A major theme that runs through the KCB201 content is the developing role of internet users as producers of online content. Open source software is one area in which the expertise of many internet users is combined to produce applications (such as websites, programs or even servers) that are cheaper, more functional and more reliable than commercially produced versions. For example, the Mozilla Firefox web browser is a product of open-source software that just passed the 500 million download mark.
One of the benefits of open source software is that the source code can be modified as glitches in the application are discovered. This means that if you are using a program and it does not perform the way you would like it to, you can simply look at the source code and change it to suit your needs.
So one day, after entering my sign-in information for the fifth time in a row, I pondered wistfully... what if the QUT online systems could be redesigned using open source software? What if these systems were a product of user-led collaboration? Here are five reasons why QUT websites would make an ideal open source project:
- The current websites are, quite simply, ineffective and limited in their functionality. As a student, I have to access four different webpages to do the following: find out information about my personal enrolment (QUT virtual); communicate via email (QUT webmail); access learning resources (QUT blackboard); and locate university information (QUT homepage – prepare to burrow 17 pages deep). To complicate things further, the information spread across these webpages is often inconsistent and out of date. If open source software was used, QUT students, teachers and staff would be able to modify the websites to suit their needs. Currently, the QUT online systems are a typical example of what opensource.org refers to as a “traditional closed model, in which only a very few programmers can see the source and everybody else must blindly use an opaque block of bits”.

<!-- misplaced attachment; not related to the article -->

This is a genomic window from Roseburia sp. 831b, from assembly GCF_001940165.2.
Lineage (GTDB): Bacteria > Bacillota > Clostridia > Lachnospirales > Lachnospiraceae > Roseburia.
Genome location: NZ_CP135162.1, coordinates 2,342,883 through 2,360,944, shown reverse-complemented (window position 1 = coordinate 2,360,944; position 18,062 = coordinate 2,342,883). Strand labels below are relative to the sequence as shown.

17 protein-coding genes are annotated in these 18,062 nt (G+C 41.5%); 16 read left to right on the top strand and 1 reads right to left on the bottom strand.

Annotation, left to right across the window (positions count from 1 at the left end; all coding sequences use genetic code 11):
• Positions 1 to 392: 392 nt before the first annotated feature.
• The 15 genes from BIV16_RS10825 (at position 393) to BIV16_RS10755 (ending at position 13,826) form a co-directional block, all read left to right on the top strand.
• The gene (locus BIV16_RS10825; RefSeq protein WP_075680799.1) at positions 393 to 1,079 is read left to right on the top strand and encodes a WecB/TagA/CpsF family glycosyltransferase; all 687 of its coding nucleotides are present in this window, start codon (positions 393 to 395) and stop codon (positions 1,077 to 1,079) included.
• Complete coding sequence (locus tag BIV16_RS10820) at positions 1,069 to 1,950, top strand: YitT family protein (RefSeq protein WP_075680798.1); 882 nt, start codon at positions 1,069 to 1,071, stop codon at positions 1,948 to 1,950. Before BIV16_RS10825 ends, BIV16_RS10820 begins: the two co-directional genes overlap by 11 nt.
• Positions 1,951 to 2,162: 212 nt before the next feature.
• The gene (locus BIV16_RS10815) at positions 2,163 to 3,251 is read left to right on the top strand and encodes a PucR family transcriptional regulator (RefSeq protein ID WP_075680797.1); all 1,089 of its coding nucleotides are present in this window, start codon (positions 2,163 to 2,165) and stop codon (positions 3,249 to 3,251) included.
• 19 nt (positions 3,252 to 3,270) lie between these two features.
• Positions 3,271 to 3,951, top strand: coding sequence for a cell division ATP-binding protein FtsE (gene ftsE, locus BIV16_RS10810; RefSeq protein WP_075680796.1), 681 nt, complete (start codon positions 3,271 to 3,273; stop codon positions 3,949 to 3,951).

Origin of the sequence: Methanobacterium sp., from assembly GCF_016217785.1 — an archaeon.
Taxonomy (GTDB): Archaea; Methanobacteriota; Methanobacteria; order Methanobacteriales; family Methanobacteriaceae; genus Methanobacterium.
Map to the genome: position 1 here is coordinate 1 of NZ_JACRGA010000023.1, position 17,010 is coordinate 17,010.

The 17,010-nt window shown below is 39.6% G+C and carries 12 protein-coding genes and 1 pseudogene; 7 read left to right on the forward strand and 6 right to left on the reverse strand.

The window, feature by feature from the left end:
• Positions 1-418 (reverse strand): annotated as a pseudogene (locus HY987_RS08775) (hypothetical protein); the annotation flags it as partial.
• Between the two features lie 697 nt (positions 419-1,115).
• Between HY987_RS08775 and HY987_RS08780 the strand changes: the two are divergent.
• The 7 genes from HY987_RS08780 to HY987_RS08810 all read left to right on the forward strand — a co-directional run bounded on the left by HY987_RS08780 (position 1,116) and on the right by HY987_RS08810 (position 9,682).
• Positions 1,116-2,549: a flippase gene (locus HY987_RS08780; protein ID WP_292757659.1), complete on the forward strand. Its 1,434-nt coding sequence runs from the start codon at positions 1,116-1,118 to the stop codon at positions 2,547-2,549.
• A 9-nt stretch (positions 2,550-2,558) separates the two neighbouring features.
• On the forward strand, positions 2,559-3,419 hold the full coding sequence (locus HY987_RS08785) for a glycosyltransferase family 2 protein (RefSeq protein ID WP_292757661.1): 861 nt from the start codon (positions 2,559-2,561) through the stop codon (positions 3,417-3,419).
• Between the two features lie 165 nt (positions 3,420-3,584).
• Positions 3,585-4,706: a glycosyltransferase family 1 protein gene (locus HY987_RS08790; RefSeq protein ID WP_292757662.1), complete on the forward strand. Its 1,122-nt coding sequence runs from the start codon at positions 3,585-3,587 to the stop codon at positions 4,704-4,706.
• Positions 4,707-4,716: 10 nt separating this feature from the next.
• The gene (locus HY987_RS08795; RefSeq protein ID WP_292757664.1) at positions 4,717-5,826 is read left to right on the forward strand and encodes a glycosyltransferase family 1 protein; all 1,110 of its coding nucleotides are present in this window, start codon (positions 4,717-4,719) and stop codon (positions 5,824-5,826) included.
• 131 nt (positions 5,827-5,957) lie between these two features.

- QUT has access to an extremely valuable bank of IT knowledge: its students and teachers. This collective knowledge would be more than capable of designing and adapting online systems that are more user-friendly than the current models. Also, current students would have a vested interest in producing online systems for QUT as they would directly benefit from their enhanced usability. This would avoid any ethical qualms associated with ‘hijacking the hive’, as those who contribute are those who are rewarded.
- Many hands make light work. The diversity of courses, faculties, students, teachers, campuses (and so much more) means that the amount of information to be transferred online and on time is way beyond the capacity of the Web Solutions or Information Technology Services (ITS) staff. These divisions are more concerned with functional problems, such ensuring that servers stay online and audiovisual equipment performs correctly. This leaves little scope to assess the practicality of online systems, as the task of ensuring that these systems, however ineffective, keep running is huge in itself.